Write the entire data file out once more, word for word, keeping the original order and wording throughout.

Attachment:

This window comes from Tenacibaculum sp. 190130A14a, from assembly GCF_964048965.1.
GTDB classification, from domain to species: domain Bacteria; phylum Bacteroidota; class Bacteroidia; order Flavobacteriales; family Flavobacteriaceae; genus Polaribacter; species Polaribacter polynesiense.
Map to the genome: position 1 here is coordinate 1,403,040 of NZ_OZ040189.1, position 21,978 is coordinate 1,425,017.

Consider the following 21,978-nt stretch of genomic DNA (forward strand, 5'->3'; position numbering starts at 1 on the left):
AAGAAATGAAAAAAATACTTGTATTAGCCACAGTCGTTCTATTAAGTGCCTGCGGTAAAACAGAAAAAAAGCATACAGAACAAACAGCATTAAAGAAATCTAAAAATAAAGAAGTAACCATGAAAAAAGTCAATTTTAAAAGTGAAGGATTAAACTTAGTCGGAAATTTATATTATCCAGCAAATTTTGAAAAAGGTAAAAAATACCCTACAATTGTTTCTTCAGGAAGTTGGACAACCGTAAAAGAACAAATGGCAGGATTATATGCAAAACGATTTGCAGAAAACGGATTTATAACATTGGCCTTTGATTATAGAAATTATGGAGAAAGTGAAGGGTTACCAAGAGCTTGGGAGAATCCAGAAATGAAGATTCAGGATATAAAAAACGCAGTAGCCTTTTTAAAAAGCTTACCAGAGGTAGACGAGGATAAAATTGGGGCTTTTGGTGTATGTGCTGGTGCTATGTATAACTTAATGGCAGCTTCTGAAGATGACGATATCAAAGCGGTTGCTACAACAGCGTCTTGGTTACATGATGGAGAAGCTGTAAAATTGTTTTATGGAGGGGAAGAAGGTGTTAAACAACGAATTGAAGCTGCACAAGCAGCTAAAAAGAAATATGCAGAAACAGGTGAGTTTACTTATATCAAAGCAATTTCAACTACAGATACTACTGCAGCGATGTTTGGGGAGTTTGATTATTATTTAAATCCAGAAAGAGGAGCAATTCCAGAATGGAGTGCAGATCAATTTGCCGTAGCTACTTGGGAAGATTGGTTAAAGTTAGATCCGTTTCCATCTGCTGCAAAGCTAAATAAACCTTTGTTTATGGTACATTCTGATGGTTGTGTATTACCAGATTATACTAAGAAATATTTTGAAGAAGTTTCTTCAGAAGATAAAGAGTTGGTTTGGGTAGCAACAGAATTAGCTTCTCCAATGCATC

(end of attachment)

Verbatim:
This window comes from Tenacibaculum sp. 190130A14a, from assembly GCF_964048965.1.
GTDB classification, from domain to species: domain Bacteria; phylum Bacteroidota; class Bacteroidia; order Flavobacteriales; family Flavobacteriaceae; genus Polaribacter; species Polaribacter polynesiense.
Map to the genome: position 1 here is coordinate 1,403,040 of NZ_OZ040189.1, position 21,978 is coordinate 1,425,017.

Consider the following 21,978-nt stretch of genomic DNA (forward strand, 5'->3'; position numbering starts at 1 on the left):
AAGAAATGAAAAAAATACTTGTATTAGCCACAGTCGTTCTATTAAGTGCCTGCGGTAAAACAGAAAAAAAGCATACAGAACAAACAGCATTAAAGAAATCTAAAAATAAAGAAGTAACCATGAAAAAAGTCAATTTTAAAAGTGAAGGATTAAACTTAGTCGGAAATTTATATTATCCAGCAAATTTTGAAAAAGGTAAAAAATACCCTACAATTGTTTCTTCAGGAAGTTGGACAACCGTAAAAGAACAAATGGCAGGATTATATGCAAAACGATTTGCAGAAAACGGATTTATAACATTGGCCTTTGATTATAGAAATTATGGAGAAAGTGAAGGGTTACCAAGAGCTTGGGAGAATCCAGAAATGAAGATTCAGGATATAAAAAACGCAGTAGCCTTTTTAAAAAGCTTACCAGAGGTAGACGAGGATAAAATTGGGGCTTTTGGTGTATGTGCTGGTGCTATGTATAACTTAATGGCAGCTTCTGAAGATGACGATATCAAAGCGGTTGCTACAACAGCGTCTTGGTTACATGATGGAGAAGCTGTAAAATTGTTTTATGGAGGGGAAGAAGGTGTTAAACAACGAATTGAAGCTGCACAAGCAGCTAAAAAGAAATATGCAGAAACAGGTGAGTTTACTTATATCAAAGCAATTTCAACTACAGATACTACTGCAGCGATGTTTGGGGAGTTTGATTATTATTTAAATCCAGAAAGAGGAGCAATTCCAGAATGGAGTGCAGATCAATTTGCCGTAGCTACTTGGGAAGATTGGTTAAAGTTAGATCCGTTTCCATCTGCTGCAAAGCTAAATAAACCTTTGTTTATGGTACATTCTGATGGTTGTGTATTACCAGATTATACTAAGAAATATTTTGAAGAAGTTTCTTCAGAAGATAAAGAGTTGGTTTGGGTAGCAACAGAATTAGCTTCTCCAATGCATC